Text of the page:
Taiwan fund firms worried by RQFII delay

London and Singapore have received RQFII quota in the past month ahead of Taiwan, meaning product differentiation is now even more important for Taiwanese fund houses, says Yuanta.
Taiwan fund firms worried by RQFII delay

If Taiwan’s biggest asset manager is anything to go by, the country’s funds industry is not best pleased about losing first-mover status to London and Singapore in terms of the renminbi qualified foreign institutional investor (RQFII) scheme.

“We are a bit worried and disappointed,” says Julian Liu, president and chief executive of Yuanta Securities Investment Trust. “Taiwan was the priority, but now we wonder if the best time [for product launches] has passed.” He feels that product differentiation is now even more crucial and says Yuanta has various funds in the pipeline.

Taiwan had looked to be a frontrunner in terms of becoming the next RQFII hub when Chinese regulators said in January the scheme would be expanded to Taiwan with Rmb100 billion in quota. (RQFII quota would allow them to invest in onshore mainland securities.)

Fund managers had felt that being RQFII first-movers (after Hong Kong) would help them to boost their domestic business as well as tap foreign capital. But while London and Singapore both received quota last month – Rmb80 billion and Rmb50 billion respectively – the Taiwan government has not yet given final approval.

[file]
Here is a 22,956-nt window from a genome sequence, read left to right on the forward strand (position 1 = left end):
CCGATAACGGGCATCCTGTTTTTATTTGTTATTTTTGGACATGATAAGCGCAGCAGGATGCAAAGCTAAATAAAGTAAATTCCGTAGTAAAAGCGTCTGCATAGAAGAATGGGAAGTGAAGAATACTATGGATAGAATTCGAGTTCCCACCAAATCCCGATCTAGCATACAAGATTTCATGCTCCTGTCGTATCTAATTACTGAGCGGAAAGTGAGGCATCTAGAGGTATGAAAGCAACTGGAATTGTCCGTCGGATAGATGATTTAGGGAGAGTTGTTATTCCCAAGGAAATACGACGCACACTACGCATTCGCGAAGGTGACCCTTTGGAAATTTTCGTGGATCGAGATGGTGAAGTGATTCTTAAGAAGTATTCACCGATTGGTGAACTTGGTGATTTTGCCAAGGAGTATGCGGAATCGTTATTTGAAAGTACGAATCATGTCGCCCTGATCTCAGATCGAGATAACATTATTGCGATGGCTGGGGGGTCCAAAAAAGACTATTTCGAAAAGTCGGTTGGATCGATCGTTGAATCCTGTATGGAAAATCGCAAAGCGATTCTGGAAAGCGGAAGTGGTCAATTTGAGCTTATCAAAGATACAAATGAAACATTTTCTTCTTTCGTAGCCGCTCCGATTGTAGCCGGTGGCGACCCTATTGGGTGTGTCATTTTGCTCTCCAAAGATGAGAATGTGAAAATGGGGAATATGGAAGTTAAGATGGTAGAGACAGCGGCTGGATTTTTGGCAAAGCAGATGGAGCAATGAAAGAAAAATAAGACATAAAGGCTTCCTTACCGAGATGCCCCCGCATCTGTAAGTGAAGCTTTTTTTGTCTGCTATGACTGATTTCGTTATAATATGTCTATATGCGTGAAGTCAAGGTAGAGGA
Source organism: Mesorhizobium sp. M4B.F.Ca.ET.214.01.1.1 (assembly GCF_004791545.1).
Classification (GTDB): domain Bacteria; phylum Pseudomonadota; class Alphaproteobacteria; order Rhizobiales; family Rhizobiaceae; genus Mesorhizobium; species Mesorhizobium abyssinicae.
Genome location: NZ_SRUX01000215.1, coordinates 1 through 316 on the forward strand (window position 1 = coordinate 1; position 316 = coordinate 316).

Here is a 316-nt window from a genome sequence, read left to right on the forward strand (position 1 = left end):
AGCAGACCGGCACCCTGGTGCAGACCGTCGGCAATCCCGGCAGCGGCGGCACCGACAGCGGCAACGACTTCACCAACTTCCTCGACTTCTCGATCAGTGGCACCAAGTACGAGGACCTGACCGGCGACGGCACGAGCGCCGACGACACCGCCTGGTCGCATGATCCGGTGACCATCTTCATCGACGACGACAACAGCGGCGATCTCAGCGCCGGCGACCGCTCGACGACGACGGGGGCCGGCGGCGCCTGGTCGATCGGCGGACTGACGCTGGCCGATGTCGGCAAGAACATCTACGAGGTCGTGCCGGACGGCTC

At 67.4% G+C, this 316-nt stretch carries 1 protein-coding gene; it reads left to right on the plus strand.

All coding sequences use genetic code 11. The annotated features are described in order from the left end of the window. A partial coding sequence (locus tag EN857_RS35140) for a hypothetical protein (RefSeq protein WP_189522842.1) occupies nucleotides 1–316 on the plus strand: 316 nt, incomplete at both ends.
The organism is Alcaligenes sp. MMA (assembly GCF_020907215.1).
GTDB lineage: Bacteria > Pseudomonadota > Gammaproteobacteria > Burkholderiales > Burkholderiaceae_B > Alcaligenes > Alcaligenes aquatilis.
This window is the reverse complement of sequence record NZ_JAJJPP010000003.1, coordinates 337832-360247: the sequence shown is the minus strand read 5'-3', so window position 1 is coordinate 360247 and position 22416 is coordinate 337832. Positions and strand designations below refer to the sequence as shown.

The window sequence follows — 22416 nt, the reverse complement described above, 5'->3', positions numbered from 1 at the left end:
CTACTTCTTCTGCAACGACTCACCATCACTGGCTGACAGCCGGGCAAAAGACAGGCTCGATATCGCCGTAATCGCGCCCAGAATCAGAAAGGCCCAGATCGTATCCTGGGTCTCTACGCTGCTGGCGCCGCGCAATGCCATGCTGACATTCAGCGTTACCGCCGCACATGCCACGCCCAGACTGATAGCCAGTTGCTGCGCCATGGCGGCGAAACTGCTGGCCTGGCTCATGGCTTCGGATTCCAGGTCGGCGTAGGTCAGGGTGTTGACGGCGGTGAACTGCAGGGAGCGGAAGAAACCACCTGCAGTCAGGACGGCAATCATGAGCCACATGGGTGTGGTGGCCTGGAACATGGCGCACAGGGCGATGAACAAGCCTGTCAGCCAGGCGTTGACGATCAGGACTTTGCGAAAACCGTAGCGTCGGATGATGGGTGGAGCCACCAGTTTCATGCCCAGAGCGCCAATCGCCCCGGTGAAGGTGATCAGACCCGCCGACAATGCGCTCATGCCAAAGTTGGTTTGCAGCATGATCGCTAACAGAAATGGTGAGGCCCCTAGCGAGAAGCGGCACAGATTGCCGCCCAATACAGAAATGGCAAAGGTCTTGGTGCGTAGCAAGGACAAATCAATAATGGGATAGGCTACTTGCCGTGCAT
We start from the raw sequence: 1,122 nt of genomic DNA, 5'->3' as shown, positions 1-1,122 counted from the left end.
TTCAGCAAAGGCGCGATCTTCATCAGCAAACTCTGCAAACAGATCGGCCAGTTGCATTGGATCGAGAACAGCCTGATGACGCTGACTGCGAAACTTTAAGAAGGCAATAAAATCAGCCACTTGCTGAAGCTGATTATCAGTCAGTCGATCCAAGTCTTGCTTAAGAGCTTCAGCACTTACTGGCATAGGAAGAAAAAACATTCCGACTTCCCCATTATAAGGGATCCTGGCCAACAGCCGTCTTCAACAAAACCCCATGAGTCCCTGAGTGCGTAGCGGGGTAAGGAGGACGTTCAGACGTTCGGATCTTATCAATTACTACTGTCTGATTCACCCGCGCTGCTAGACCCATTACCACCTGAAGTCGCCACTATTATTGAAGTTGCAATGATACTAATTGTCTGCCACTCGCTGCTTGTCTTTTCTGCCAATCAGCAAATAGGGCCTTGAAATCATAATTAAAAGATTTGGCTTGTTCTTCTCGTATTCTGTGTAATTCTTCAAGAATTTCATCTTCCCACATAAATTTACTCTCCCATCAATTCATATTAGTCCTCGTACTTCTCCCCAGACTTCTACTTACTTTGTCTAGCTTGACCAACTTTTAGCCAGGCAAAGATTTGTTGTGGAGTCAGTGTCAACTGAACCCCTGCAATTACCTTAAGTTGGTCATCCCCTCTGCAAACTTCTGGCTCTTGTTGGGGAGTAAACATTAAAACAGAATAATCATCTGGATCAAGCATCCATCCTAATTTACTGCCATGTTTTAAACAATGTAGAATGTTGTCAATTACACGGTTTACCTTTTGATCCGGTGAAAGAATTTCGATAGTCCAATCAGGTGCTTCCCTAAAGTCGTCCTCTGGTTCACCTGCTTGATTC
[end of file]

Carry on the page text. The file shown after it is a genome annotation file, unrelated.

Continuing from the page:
Being a late mover into the RQFII market puts Taiwan at a disadvantage not only at home, but also with regard to attracting foreign clients, says Liu. Taiwan-based institutional investors may also seek to invest in London and Singapore, he adds, so offering different types of product than those elsewhere will probably be necessary.

“The existing RQFII exchange-traded funds have covered most of the benchmark index, so we want to have something different, such as fixed income ETFs,” he notes. But first the plan is to launch an RQFII bond fund, says Liu, and the firm will then look to list new ETFs.

Yuanta – the biggest mutual fund house and ETF provider in Taiwan, with AUM of NT$297 billion ($10.11 billion) – is working on ETFs with new types of underlying. These may include leveraged, inverse and commodity ETFs, as well as more products tracking overseas stock markets.

Taiwan’s ETF AUM has almost doubled to around $5 billion in 2013 from $3 billion in 2010, and Liu expects the market to grow by 10% next year. In light of such growth, he expects firms that manage funds actively increasingly to step into the ETF market.

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